Shizuoka: Tea in Mt. Fuji’s Shadow


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[O]n March 8, 1854, Japanese residents living on the outskirts of Yokohama beheld an astonishing sight. Nine steam-powered naval vessels, each with 100 mounted guns, under the command of the United States Commodore Matthew Perry, stood at the entrance of their little harbor. President Millard Fillmore had directed his navy to open the ports of Japan to American trade—mainly for the benefit of New England whaling ships.

Fortunately, not a shot was fired before treaties were signed, and the hermit country of Japan began a headlong embrace of Yankee capitalism and culture. But within five years, whaling was in a sharp decline and sailors who once went to sea to battle the great leviathans of the Pacific were employed to man ships that carried an equally lucrative commodity: Japanese green tea.

As soon as Japan’s gates were pried open, the United States became its best tea customer. This was due to the direct transpacific shipping routes to Seattle and San Francisco, the Transcontinental Railroad, and America’s insatiable thirst for green tea. In 1859, 400,000 tons of Japanese teas were exported to the United States.

In 1860, American merchants were importing 10 percent of their tea from Japan. By 1870, the number had surged to 25 percent, and by 1880, Japanese green tea accounted for 47 percent of America’s tea imports while China supplied most of the balance. Per capita, each year Americans were consuming 1.3 pounds of tea and nearly eight pounds of coffee as the century came to a close.

Most of the tea loaded aboard ships at Yokohama originated just south of Tokyo in Shizuoka Prefecture where millions of tea bushes grow in the shadow of majestic Mount Fuji. Shizuoka tea gardens date back to 1241, when a monk named Shoichi Kokushi returned from Sung China with tea seeds, which he planted in his home prefecture. Tea growing became economically important here in the 1600s when Tokugawa Ieyasu, founder of the last shogunate and a devoted practitioner of chado, the green tea ceremony, began to cultivate tea in the Makinohara area.

Morihiko Yamamoto prepares sencha. (Photos: Bruce Richardson.)

On a sunny but blustery January afternoon, I met tea farmer Morihiko Yamamoto, a descendant of Tokugawa Yoshinobu, the last shogun, on the Horai Bridge, the longest wooden bridge in the world. We walked across the bridge to view the vast carpet of green tea fields that lie on the eastern side of the Oi River.

Row upon row of tea plants, managed by small- and large-plot growers, stretched as far as the eye could see. Makinohara, with Mount Fuji rising in the distance, is the largest producer of tea among the eight growing regions of Shizuoka Prefecture. This spectacular vista of perfectly manicured tea bushes is broken only by the intermittent placement of electric fans, perched on poles, that circulate the air on spring mornings when frost or cold dew can damage tender new leaves.

Yamamoto guided me through the fields to the base of a towering statue made in the image of his famous shogun ancestor. Reading from an English script, this twenty-first century Japanese tea grower recounted the story of tea’s genesis in this fertile river valley. Much of the tea found in nineteenth century American tea cups came from these fields. In those days, the leaves were plucked by hand and green tea was manufactured using the same firing, rolling, and sorting methods taught to Japanese tea growers by Chinese tea masters. Cheap labor was plentiful a century ago but today’s production methods are designed for maximum productivity and quality control. This modern efficiency begins before the tea leaves the field.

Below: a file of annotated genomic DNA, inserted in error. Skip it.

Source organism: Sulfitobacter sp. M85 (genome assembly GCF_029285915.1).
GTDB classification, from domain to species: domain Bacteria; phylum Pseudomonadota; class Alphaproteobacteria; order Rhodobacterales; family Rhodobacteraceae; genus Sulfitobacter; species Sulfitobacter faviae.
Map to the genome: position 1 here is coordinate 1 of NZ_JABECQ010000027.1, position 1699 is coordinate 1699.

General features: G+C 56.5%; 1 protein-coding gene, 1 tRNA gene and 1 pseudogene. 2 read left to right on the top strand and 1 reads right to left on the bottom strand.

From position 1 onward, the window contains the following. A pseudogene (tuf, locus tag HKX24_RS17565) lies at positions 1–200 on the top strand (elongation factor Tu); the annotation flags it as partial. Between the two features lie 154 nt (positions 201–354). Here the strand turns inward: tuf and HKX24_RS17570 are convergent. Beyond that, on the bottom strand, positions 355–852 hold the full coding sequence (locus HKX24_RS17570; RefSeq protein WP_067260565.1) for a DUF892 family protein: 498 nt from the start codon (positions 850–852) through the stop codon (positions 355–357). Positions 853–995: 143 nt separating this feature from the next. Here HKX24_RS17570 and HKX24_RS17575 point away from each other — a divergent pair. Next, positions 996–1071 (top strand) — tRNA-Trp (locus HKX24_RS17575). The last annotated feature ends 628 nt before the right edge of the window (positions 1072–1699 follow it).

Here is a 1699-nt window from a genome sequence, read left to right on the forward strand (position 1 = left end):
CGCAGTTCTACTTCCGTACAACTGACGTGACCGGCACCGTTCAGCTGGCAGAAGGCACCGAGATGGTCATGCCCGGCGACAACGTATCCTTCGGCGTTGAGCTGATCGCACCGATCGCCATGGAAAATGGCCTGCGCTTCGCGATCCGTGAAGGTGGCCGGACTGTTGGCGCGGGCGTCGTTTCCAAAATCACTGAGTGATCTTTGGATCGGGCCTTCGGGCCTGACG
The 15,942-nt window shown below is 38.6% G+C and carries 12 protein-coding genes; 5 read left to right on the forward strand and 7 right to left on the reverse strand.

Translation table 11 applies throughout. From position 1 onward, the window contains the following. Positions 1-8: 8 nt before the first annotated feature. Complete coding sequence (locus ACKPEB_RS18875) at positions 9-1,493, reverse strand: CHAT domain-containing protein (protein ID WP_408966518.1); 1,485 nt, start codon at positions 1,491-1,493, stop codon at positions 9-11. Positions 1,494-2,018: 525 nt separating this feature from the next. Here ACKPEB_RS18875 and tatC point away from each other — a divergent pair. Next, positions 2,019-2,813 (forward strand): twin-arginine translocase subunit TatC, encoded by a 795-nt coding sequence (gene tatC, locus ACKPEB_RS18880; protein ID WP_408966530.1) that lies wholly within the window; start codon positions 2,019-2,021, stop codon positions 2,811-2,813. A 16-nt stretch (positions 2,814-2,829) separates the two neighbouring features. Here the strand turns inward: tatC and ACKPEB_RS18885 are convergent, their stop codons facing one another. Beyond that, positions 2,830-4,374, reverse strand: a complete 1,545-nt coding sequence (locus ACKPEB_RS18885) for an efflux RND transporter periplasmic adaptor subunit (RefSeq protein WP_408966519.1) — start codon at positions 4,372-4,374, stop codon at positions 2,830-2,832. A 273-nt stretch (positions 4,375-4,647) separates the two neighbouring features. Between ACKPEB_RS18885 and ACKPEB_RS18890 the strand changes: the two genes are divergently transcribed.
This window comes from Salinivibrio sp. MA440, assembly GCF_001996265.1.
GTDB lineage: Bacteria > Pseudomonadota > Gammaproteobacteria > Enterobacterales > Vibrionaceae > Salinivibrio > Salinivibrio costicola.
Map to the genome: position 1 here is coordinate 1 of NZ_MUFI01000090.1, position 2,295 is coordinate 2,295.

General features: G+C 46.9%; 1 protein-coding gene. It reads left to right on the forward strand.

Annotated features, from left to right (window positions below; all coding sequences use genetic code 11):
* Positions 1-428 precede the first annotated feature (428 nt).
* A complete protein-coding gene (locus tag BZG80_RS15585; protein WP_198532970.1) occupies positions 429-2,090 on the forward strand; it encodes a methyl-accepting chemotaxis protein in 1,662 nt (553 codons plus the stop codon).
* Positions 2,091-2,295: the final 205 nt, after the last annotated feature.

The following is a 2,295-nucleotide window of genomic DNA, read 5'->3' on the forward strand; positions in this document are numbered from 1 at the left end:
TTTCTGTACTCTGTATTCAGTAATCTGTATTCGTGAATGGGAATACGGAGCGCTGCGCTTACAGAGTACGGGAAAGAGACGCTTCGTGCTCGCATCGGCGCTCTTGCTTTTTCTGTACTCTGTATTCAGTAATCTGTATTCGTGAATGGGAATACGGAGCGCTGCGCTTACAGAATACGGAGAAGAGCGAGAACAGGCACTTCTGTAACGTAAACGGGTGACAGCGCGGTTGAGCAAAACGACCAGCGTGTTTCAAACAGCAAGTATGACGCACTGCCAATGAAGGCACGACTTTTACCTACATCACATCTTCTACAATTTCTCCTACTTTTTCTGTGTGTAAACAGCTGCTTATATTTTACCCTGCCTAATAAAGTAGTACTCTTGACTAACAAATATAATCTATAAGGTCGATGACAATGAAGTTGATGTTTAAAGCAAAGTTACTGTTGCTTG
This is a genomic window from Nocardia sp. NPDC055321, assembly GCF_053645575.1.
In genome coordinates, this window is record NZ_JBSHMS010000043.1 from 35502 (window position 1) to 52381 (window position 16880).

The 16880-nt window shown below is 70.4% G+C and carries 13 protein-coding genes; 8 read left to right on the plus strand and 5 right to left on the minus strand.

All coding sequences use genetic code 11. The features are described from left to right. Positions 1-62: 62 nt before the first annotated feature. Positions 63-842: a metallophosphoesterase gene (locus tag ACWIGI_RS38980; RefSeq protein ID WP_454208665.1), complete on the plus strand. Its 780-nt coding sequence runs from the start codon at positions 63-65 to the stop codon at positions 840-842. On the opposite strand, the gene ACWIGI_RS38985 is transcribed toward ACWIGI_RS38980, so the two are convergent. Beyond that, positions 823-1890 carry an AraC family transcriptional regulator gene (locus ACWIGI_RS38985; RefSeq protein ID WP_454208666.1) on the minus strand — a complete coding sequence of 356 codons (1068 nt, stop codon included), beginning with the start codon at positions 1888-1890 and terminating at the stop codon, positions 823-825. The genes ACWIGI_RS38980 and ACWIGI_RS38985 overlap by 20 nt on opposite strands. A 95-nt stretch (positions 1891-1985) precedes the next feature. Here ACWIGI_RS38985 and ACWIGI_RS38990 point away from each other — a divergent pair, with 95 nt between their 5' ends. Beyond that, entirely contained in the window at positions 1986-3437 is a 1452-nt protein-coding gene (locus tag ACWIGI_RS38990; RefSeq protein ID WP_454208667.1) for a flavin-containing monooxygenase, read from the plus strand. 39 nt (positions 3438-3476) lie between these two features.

Over my head stretched hand-hewn beams that had witnessed countless sencha tea rituals over four centuries. If a house, too, can possess a sense of terroir, this humble home is uniquely rich indeed.

I watched one of Yamamoto’s workers maneuver a mechanical harvester as he gave the tea bushes one last light preening in preparation for the new flush of leaves that would appear in April. The crawler-tractor straddled the long rows and moved slowly over the plants as its sharp blades manicured the bushes and vacuumed the clippings into a hopper. This machine is kept in almost constant use during the peak harvest months of May through October. It replaces hundreds of human hands that once plucked leaves in these fields.

For over a century, the Japanese tea industry has led the world in mechanization. Considering land values and the high costs of labor, this is the only way Japanese manufacturers can compete in a global market. While there is a small but growing demand for handmade artisan teas, the quality and consistency of mechanically-made teas is no longer considered an inferior choice when it comes to selecting Japanese teas.

The manufacturing facility for both Yamamoto and many of his neighbors’ harvest is housed in a cooperative facility nearby. This state-of-the-art factory is filled with bins, conveyor belts, tumblers, and dryers that steam, roll, clean, and dry Shizuoka tea leaves into finished products. A facility this size in India or Sri Lanka would be operated by thirty-five to fifty people. But because of the high degree of engineering and computerization designed into Japan’s tea industry, this modern unit can be operated by as few as two people.

Of course, the best way to evaluate the workmanship involved in producing tea is to share a cup with the tea master. Yamamoto capped off my visit with an impromptu pot of sencha as we sat on a traditional straw mat on the floor of his home. Next came an extraordinary cup of his black tea. It’s always a treat to be served by the tea maker himself and this was a delicious and rare tea drinking experience.

Prize-winning bushes protected by blue netting.